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Restoring freshwater ecosystems in riverine landscapes: the roles of connectivity and recovery processes


Roland Jansson, Landscape Ecology Group, Department of Ecology and Environmental Science, Umeå University, SE-901 87 Umeå, Sweden.


1. This paper introduces key messages from a number of papers emanating from the Second International Symposium on Riverine Landscapes held in August 2004 in Sweden, focusing on river restoration. Together these papers provide an overview of the science of river restoration, and point out future research needs.

2. Restoration tests the feasibility of recreating complex ecosystems from more simple and degraded states, thereby presenting a major challenge to ecological science. Therefore, close cooperation between practitioners and scientists would be beneficial, but most river restoration projects are currently performed with little or no scientific involvement.

3. Key messages emanating from this series of papers are: The scope, i.e. the maximum and minimum spatial extent and temporal duration of habitat use, of species targeted for restoration should be acknowledged, so that all relevant stages in their life cycles are considered. Species that have been lost from a stream cannot be assumed to recolonise spontaneously, calling for strategies to ensure the return of target species to be integrated into projects. Possible effects of invasive exotic species also need to be incorporated into project plans, either to minimise the impact of exotics, or to modify the expected outcome of restoration in cases where extirpation of exotics is impractical.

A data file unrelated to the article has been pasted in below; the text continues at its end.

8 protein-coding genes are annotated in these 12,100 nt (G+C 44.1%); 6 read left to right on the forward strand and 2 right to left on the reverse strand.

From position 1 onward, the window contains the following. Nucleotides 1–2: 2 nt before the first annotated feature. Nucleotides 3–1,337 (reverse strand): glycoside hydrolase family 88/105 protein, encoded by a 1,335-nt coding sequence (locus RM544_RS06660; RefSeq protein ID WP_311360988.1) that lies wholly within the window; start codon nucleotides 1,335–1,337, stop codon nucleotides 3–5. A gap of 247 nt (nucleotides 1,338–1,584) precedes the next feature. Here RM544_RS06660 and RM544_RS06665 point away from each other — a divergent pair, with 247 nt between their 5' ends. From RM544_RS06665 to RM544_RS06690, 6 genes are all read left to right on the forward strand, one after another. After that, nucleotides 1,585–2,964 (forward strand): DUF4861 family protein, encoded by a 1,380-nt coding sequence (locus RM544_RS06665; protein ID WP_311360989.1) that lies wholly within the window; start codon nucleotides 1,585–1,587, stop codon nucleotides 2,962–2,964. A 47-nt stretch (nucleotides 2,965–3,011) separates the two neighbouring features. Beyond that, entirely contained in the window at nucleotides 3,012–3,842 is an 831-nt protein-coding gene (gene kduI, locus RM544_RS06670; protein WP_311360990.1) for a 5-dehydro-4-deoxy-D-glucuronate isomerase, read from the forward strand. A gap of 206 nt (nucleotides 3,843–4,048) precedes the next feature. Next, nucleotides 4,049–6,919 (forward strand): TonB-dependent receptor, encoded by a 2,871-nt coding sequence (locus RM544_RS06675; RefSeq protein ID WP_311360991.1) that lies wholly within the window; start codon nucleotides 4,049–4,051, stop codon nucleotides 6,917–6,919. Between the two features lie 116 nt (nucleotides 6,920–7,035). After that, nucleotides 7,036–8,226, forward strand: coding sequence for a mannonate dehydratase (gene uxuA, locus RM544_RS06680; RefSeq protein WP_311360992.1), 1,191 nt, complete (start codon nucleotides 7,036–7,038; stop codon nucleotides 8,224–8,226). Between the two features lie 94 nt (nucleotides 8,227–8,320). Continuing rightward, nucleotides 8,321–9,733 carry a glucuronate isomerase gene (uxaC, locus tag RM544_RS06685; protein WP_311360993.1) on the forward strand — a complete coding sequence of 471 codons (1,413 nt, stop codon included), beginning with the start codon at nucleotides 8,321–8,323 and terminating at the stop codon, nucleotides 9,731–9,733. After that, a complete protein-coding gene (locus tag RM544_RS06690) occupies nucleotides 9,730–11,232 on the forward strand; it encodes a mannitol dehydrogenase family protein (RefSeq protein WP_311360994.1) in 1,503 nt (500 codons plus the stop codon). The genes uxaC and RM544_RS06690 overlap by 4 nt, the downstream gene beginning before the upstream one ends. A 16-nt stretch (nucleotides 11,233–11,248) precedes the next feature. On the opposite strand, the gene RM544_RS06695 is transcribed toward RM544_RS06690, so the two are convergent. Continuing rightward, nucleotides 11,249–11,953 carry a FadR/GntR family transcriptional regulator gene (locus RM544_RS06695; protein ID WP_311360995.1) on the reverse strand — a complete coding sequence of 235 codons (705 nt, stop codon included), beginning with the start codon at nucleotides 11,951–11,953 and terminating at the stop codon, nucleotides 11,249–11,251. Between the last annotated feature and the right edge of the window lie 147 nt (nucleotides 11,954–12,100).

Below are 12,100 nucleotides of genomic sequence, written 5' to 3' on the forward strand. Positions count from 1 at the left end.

4. Restoration of important ecological processes often implies improving connectivity of the stream. For example, longitudinal and lateral connectivity can be enhanced by restoring fluvial dynamics on flood-suppressed rivers and by increasing water availability in rivers subject to water diversion or withdrawal, thereby increasing habitat and species diversity. Restoring links between surface and ground water flow enhances vertical connectivity and communities associated with the hyporheic zone.

5. Future restoration schemes should consider where in the catchment to locate projects to make restoration most effective, consider the cumulative effects of many small projects, and evaluate the potential to restore ecosystem processes under highly constrained conditions such as in urban areas. Moreover, restoration projects should be properly monitored to assess whether restoration has been successful, thus enabling adaptive management and learning for the future from both successful and unsuccessful restorations.

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